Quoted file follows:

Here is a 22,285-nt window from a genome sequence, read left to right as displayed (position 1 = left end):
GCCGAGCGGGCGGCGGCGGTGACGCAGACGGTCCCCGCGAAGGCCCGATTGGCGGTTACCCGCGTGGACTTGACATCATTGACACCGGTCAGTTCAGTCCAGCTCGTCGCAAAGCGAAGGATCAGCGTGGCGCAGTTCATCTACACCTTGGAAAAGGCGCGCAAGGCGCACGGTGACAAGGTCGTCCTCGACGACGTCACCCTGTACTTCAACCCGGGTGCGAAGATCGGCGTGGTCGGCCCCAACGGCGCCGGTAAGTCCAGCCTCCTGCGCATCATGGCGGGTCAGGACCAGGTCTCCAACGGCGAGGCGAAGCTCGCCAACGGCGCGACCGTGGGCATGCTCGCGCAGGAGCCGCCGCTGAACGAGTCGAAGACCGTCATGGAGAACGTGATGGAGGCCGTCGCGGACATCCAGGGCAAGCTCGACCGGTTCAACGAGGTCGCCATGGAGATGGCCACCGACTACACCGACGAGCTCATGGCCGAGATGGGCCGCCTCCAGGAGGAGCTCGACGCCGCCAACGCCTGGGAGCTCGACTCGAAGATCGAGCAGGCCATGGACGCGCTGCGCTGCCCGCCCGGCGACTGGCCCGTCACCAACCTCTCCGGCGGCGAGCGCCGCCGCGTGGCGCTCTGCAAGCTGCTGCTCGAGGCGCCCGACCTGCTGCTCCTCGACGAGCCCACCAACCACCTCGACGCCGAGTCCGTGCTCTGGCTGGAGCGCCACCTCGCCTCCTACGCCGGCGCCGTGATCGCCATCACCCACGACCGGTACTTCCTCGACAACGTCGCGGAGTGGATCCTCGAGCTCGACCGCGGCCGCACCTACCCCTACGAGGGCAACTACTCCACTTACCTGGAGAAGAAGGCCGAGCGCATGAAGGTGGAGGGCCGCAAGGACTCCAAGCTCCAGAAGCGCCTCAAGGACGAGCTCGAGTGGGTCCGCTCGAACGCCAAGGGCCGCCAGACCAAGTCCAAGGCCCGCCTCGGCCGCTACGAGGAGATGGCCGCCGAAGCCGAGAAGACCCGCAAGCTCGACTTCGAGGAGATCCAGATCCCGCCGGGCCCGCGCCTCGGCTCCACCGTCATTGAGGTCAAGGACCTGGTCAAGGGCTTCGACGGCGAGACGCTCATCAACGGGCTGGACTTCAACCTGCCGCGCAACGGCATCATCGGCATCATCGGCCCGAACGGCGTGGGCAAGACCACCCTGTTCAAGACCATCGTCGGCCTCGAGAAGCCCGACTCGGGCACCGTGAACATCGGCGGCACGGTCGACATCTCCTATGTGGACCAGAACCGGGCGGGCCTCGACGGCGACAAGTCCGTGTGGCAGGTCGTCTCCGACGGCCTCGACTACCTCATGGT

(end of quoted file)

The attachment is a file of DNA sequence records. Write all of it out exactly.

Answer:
Here is a 22,285-nt window from a genome sequence, read left to right as displayed (position 1 = left end):
GCCGAGCGGGCGGCGGCGGTGACGCAGACGGTCCCCGCGAAGGCCCGATTGGCGGTTACCCGCGTGGACTTGACATCATTGACACCGGTCAGTTCAGTCCAGCTCGTCGCAAAGCGAAGGATCAGCGTGGCGCAGTTCATCTACACCTTGGAAAAGGCGCGCAAGGCGCACGGTGACAAGGTCGTCCTCGACGACGTCACCCTGTACTTCAACCCGGGTGCGAAGATCGGCGTGGTCGGCCCCAACGGCGCCGGTAAGTCCAGCCTCCTGCGCATCATGGCGGGTCAGGACCAGGTCTCCAACGGCGAGGCGAAGCTCGCCAACGGCGCGACCGTGGGCATGCTCGCGCAGGAGCCGCCGCTGAACGAGTCGAAGACCGTCATGGAGAACGTGATGGAGGCCGTCGCGGACATCCAGGGCAAGCTCGACCGGTTCAACGAGGTCGCCATGGAGATGGCCACCGACTACACCGACGAGCTCATGGCCGAGATGGGCCGCCTCCAGGAGGAGCTCGACGCCGCCAACGCCTGGGAGCTCGACTCGAAGATCGAGCAGGCCATGGACGCGCTGCGCTGCCCGCCCGGCGACTGGCCCGTCACCAACCTCTCCGGCGGCGAGCGCCGCCGCGTGGCGCTCTGCAAGCTGCTGCTCGAGGCGCCCGACCTGCTGCTCCTCGACGAGCCCACCAACCACCTCGACGCCGAGTCCGTGCTCTGGCTGGAGCGCCACCTCGCCTCCTACGCCGGCGCCGTGATCGCCATCACCCACGACCGGTACTTCCTCGACAACGTCGCGGAGTGGATCCTCGAGCTCGACCGCGGCCGCACCTACCCCTACGAGGGCAACTACTCCACTTACCTGGAGAAGAAGGCCGAGCGCATGAAGGTGGAGGGCCGCAAGGACTCCAAGCTCCAGAAGCGCCTCAAGGACGAGCTCGAGTGGGTCCGCTCGAACGCCAAGGGCCGCCAGACCAAGTCCAAGGCCCGCCTCGGCCGCTACGAGGAGATGGCCGCCGAAGCCGAGAAGACCCGCAAGCTCGACTTCGAGGAGATCCAGATCCCGCCGGGCCCGCGCCTCGGCTCCACCGTCATTGAGGTCAAGGACCTGGTCAAGGGCTTCGACGGCGAGACGCTCATCAACGGGCTGGACTTCAACCTGCCGCGCAACGGCATCATCGGCATCATCGGCCCGAACGGCGTGGGCAAGACCACCCTGTTCAAGACCATCGTCGGCCTCGAGAAGCCCGACTCGGGCACCGTGAACATCGGCGGCACGGTCGACATCTCCTATGTGGACCAGAACCGGGCGGGCCTCGACGGCGACAAGTCCGTGTGGCAGGTCGTCTCCGACGGCCTCGACTACCTCATGGT